Are Trump and Xi on the brink of a new Cold War?


Beijing (CNN)There is growing realization — and fear — among Chinese officials in Beijing that US President Donald Trump could be serious in his promise to upend the types of bilateral relations they have become accustomed to in the past few decades.

It is a shock for Beijing to realize that reports about an administration-wide policy initiative countering China are more than mere Washington hearsay.
Since June, United States and China’s diplomatic ties have deteriorated rapidly across a range of fronts, not just trade but also military and politics.

It may not be the start of the next Cold War, at least not yet, but relations between the two sides have been plunged into an unprecedented deep chill.

Now Chinese President Xi Jinping may meet with Trump at the annual G20 leaders summit in Buenos Aires in November in an effort to broker a solution. Policy experts on both sides worry it may already be too late to find a way back.

“There has been a tidal shift in America in proportions I’ve not seen in my lifetime away from the old notions of engagement,” Orville Schell, director at the New York-based Asia Society’s Center on US-China relations, told CNN.

“I think we’re at the last act where some notion of more cooperative relationship could be rescued.”

The China threat

A year ago, few would have imagined bilateral ties could plummet to such new lows in the world’s most important diplomatic relationship.

In the 1990s and 2000s, people used to look at three Ts — Taiwan, Tibet and Tiananmen (massacre) as the most contentious topics in US-China relations. While these thorny issues remain, they have faded into background over the years.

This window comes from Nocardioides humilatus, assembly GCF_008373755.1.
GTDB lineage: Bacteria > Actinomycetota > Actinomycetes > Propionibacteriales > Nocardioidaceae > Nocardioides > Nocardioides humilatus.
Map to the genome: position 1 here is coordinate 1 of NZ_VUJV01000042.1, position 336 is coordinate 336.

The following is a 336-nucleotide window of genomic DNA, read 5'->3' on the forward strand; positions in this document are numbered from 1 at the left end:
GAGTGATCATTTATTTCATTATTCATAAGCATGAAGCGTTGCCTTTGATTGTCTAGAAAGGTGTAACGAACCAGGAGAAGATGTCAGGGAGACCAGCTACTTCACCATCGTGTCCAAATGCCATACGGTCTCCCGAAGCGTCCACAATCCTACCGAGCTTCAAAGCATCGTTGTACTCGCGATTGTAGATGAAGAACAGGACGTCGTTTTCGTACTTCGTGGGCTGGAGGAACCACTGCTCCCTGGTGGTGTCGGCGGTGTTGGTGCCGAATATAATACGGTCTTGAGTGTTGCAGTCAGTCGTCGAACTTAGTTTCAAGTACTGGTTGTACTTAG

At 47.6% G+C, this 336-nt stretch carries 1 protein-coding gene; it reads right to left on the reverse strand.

Now, as Taiwan reappears on the radar of the White House, two other Ts dominate frosty bilateral ties — Trade and, most importantly, Trump.

In remarks to a Washington think tank last week, US Vice President Mike Pence launched a broad attack on Chinese policies ranging from human rights abuses at home to claims of election meddling in the US.

“As we speak, Beijing is employing a whole-of-government approach, using political, economic, and military tools, as well as propaganda, to advance its influence and benefit its interests in the United States,” Pence said in his speech.
Many observers have compared Pence’s remarks to Winston Churchill’s famous “Iron Curtain” speech, and predicted the start of a new Cold War. Both governments have taken pains to brush aside such a notion, at least publicly, with Chinese officials especially highlighting continued intertwined bilateral economic interests despite the trade war.

Days after Pence’s speech, FBI Director Christopher Wray doubled down on the vice president’s comments, saying China posed greater danger to the United States than Russia.
“China in many ways represents the broadest, most complicated, most long-term counterintelligence threat we face,” he said at a US Senate hearing on Wednesday.